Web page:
Legacy Trees and their Storied Existence

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Photo by Joan Heffernan

Legacy trees, even after their prime, provide a favorable habitat for these redheaded woodpeckers at Hilltop Farm.

When we were growing up, my best friend and I liked to channel our inner primate by heading for the trees. We’d spend lazy afternoons climbing towering white pines with all their branches about to give way. We’d be gone for hours and come home reeking of sap. That was something we could live with, as it was a small price for freedom and a bird’s eye view. We weren’t the only ones climbing trees to pass the time. Pretty soon we caught wind of a gang of boys who had built a multi-storied tree house in a red maple down back. Every board had been pilfered from some parent’s garage or the sides of a tobacco shed. Not one plank was new, they were rotted and the nails used to hold them in place were rusty. The tree house was no thing of beauty as it was built for nothing with materials scavenged, designed and built by kids, and it was not an adult friendly place. No parent ever laid eyes on the fort, and that’s the way it was supposed to be. This was not a place for calico curtains or flower boxes as it was testosterone heavy, the ladder was off kilter and difficult to climb. If you were someone’s little sister, you might be allowed in but only if you shut up and did not act or dress like a girl. We didn’t care, as the arboreal lifestyle was where it was at. So we passed our days with our feet barely hitting the ground.

 This past summer my feet were definitely hitting the ground, and I encountered a forest ranger who enlightened me about trees. He talked about forests as superorganisms with the trees connected by vast fungal networks. Through these networks the trees communicate about lots of things including insect activity, drought, and illness. Not only do they convey messages but they also send help in the form of nutrients over to an ailing tree’s roots for support in hard times when photosynthesis is a challenge. He outlined the trees’ abilities to rally together to protect weaker specimens all for the good of the forest as a whole. So a walk in the woods will never be quite the same as I look for evidence that stumps are being kept alive long past their final days and wrap my head around the notion that trees are literally reaching out to their neighbors, pulling for them, all thanks to information passed beneath our feet. All this is happening with one tree after another having learned through the subterranean grapevine that trouble was abrewing. It’s just another one of nature’s awe-inspiring tricks.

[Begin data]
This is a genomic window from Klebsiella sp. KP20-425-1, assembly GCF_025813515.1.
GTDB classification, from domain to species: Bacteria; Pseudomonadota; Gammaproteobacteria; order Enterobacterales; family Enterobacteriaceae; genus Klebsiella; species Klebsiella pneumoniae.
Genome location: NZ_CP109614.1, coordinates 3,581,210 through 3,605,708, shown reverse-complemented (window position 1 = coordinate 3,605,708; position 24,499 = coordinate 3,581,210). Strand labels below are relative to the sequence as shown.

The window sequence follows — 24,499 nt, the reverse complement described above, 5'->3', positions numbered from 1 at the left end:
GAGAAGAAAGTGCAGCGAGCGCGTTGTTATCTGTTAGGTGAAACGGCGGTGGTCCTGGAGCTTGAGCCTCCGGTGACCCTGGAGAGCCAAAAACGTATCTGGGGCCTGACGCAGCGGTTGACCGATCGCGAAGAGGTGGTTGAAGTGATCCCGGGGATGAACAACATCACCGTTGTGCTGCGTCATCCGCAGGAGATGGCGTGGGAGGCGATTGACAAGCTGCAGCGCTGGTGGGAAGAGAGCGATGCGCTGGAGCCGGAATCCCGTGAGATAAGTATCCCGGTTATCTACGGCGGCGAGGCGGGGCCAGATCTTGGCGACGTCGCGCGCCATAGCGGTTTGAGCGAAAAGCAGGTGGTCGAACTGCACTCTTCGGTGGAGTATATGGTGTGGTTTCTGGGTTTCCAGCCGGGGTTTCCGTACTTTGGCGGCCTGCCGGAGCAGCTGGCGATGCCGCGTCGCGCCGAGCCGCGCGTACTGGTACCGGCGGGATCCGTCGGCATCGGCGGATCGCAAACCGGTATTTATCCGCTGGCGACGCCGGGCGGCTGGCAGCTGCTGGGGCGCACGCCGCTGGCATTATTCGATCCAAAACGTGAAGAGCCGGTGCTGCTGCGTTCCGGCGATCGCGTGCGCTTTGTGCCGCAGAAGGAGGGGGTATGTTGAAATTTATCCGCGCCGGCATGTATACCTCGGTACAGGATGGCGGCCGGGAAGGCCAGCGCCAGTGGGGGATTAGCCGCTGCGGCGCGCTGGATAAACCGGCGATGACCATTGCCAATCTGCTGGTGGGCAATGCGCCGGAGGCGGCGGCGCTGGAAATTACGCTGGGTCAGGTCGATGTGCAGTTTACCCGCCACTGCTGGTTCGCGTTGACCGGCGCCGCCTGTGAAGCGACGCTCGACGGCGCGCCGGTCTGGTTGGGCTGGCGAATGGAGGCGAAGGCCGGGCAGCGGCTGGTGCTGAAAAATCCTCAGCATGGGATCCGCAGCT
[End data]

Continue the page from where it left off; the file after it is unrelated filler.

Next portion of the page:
As I wander around our little town, I like to admire the trees, especially those legacy ones that have been standing for a century or so. Usually they are wearing some battle scars in the form of burls or knotholes while providing a habitat for some ants and maybe a woodpecker or two. And now that I know that important messages are being conveyed between them under the cover of soil, my synapses are really firing. So these grand trees poised here and there look a little more special. Maybe they can join the ranks of some pretty famous trees that have stood the test of time and enter my psyche when I least expect it. Perhaps here within our town borders we have a tree that can hold its own next to Mr. Rochester’s chestnut, Andy Dufresne’s oak solitaire, and Boo Radley’s knotholed oak looming near his porch. A hundred year old tree that looks out for its forest mates is definitely worthy of the highest honors. If only it held a knothole with some dolls carved out of soap, now that would be something!

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